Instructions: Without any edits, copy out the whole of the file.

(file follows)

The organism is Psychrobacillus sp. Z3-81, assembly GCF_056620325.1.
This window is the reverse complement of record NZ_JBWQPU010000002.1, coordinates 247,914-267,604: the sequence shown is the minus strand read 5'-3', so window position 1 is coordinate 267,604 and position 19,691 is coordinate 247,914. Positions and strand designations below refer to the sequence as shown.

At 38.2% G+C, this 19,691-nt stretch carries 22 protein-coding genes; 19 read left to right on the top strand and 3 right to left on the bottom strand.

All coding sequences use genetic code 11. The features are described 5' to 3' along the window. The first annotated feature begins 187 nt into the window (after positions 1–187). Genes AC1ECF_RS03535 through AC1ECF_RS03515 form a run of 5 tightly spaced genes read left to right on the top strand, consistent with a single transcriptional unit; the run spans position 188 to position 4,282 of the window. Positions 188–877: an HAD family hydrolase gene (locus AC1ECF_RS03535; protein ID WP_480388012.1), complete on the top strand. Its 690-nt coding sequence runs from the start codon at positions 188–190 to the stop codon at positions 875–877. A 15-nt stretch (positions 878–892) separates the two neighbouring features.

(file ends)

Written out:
The organism is Psychrobacillus sp. Z3-81, assembly GCF_056620325.1.
This window is the reverse complement of record NZ_JBWQPU010000002.1, coordinates 247,914-267,604: the sequence shown is the minus strand read 5'-3', so window position 1 is coordinate 267,604 and position 19,691 is coordinate 247,914. Positions and strand designations below refer to the sequence as shown.

At 38.2% G+C, this 19,691-nt stretch carries 22 protein-coding genes; 19 read left to right on the top strand and 3 right to left on the bottom strand.

All coding sequences use genetic code 11. The features are described 5' to 3' along the window. The first annotated feature begins 187 nt into the window (after positions 1–187). Genes AC1ECF_RS03535 through AC1ECF_RS03515 form a run of 5 tightly spaced genes read left to right on the top strand, consistent with a single transcriptional unit; the run spans position 188 to position 4,282 of the window. Positions 188–877: an HAD family hydrolase gene (locus AC1ECF_RS03535; protein ID WP_480388012.1), complete on the top strand. Its 690-nt coding sequence runs from the start codon at positions 188–190 to the stop codon at positions 875–877. A 15-nt stretch (positions 878–892) separates the two neighbouring features.